So Annoyed. So Sad.

tomato grrrCrap soil. AGAIN. Leaves yellow. Stunted everything. Even the freaking basil isn’t growing. Thank you, Vigoro organic potting mix, thank you.

Need more? Something, a bird one suspects, judging from the slash-like wounds on the stems, the lack of tell-tale havoc in the surrounding dirt, and the omnivorous quality of the beast, has eaten everything. A freaking COMMON SPARROW, most likely. The poor tomato pictured here had staged a comeback. All the submerge leaves had made a desperate bid for daylight. It was so exciting! So green! So hopeful! So Christmas miracle-y in June-y. But nope, not to be. All plants on deck are dead this year, folks. Four cucumbers, three basil plants, three tomatoes…all eaten. White flag waved: it’s finished.

Fingers crossed for plants out front and the liberal application of organic (why bother?) fertilizer. The only thing that looks decent is the mystery tomato and the one surviving Early Girl — both of which were spiked with a traditional, evil, chemical-rich fertilizer stick. Sigh.

Outside, Amma!

The windows are open and cheeks are pink. Woo hoo.

With any luck, photographic evidence will follow soon, but Plants on Deck is live for 2013. And the plants out front are stylin’ in brand-new lemon yellow window boxes. Thanks, dearest Endurer for building them, and thanks, Hurricane Ye, for the inspired color choice.

Direct-seeded:

  1. Paris Market carrots — 19th century French heirloom, early red-orange golf-ball carrot. (Probably should have planted these a few weeks ago, but we do what we can these days.)
  2. Cherry Belle and random mixed radishes
  3. Mesclun salad mix
  4. Bright Lights Swiss chard
  5. Rainbow blend carrots

Seed-started:

  1. Beam’s Yellow Pear tomatoes: Seed packet sez: “Introduced to Seed Savers Exchange in 1983 by John Hartman of Indiana. Our favorite when we compared 25 different yellow pears in 1998. Endless supply of 1 1/2″ fruits with great flavor. Ideal for salads.” And Hurricane Ye.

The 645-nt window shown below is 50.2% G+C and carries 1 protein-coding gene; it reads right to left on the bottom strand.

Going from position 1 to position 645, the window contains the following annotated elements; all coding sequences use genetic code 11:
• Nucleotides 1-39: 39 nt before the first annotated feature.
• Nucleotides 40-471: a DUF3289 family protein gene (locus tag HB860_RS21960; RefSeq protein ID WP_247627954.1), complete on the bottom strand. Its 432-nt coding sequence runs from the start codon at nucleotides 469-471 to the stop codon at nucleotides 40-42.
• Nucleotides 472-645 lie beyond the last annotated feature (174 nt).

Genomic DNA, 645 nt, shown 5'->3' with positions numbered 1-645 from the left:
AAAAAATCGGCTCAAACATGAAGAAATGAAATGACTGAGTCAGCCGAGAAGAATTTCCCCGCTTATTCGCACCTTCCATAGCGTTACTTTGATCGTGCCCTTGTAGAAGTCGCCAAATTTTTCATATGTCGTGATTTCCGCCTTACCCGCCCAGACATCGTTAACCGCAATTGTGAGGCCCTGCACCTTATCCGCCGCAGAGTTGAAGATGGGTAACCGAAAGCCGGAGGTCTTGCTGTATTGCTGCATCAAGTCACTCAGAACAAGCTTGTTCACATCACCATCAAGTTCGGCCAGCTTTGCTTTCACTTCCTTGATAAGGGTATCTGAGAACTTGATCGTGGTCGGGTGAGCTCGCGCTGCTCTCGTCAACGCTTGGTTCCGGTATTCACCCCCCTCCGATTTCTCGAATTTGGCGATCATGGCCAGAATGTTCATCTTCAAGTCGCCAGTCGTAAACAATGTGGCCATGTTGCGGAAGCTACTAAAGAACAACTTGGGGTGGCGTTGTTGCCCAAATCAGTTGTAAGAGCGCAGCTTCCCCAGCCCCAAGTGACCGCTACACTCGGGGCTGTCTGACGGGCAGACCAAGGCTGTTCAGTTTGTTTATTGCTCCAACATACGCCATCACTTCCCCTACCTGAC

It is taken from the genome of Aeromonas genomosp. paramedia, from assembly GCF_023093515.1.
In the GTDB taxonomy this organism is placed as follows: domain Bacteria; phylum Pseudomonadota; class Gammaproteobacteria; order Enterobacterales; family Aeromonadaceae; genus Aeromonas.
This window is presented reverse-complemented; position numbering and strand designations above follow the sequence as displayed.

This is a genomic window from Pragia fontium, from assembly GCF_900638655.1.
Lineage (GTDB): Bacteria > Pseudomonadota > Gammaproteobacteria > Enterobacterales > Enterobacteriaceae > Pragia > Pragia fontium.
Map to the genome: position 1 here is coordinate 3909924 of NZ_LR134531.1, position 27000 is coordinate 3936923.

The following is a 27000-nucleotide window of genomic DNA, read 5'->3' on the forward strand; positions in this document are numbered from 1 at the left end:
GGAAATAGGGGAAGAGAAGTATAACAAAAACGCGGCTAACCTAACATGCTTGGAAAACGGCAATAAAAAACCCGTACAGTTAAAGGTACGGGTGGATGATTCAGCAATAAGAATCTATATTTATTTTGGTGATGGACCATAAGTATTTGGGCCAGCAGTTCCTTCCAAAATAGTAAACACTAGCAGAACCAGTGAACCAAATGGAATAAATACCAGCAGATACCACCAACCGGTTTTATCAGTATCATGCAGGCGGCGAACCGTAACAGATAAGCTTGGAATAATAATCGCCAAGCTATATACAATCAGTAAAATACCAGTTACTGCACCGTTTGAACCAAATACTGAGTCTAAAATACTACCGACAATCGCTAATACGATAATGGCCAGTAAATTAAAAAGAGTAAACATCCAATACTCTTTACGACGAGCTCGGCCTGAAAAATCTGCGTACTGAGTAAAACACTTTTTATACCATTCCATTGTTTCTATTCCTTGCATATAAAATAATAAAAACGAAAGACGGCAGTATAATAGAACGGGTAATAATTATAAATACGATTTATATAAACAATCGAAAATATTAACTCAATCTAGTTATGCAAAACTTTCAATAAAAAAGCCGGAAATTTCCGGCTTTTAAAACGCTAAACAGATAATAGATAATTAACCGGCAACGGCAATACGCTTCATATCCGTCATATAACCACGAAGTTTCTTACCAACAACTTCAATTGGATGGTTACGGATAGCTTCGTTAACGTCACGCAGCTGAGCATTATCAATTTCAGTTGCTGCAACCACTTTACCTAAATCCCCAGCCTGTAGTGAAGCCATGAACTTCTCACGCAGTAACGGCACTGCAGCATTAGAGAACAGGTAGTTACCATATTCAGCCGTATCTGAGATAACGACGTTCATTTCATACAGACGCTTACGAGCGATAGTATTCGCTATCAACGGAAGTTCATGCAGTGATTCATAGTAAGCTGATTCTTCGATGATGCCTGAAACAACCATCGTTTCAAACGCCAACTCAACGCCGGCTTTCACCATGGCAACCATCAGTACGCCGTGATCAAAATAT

Cheated:

  1. Early Girl tomaotes, courtesy of Gurney’s Seed and Nursery.

Plants On Deck 2010

In case you were wondering what’s on deck:

  • Genovese basil (2)
  • Gold Nugget cherry tomatoes and Scarlet Nantes carrots
  • lettuce (Black Krim and Ashley), cilantro, and parsley
  • Des Bagnols (4 French filet bush beans) surrounded by lettuce and Scarlet Nantes carrots
  • purple bean with lettuce
  • Blauhide pole beans surrounded by lettuce
  • True Lemon cucumber with Swiss chard and lettuce
  • Black Brandywine tomato and lettuce (added 5/23)
  • Isis Candy cherry tomato with oregano
  • Minnesota Midget muskmelon with lettuce
  • Charentais muskmelon with lettuce and an orange cosmo
  • Thai bird chili
  • poblano pepper
  • Boothby Blonde cucumber with Swiss chard
  • pepper cress, tarragon, thyme, chives and orange cosmo

Eight Weeks and Growing

Brussels Sprouting
Brussels Sprouting

The Brussels sprout experiment continues. These guys are exactly two months old and appear to be thriving. Whether or not they’ll get around to producing, only time will tell.

Generally Zone 7 gardeners plant sprouts in March for an August harvest, but the flavor benefits from cooler temps and honestly, during the summer months, container space is just too precious to hand over to a single 3-4″ stalk of sprouting heads.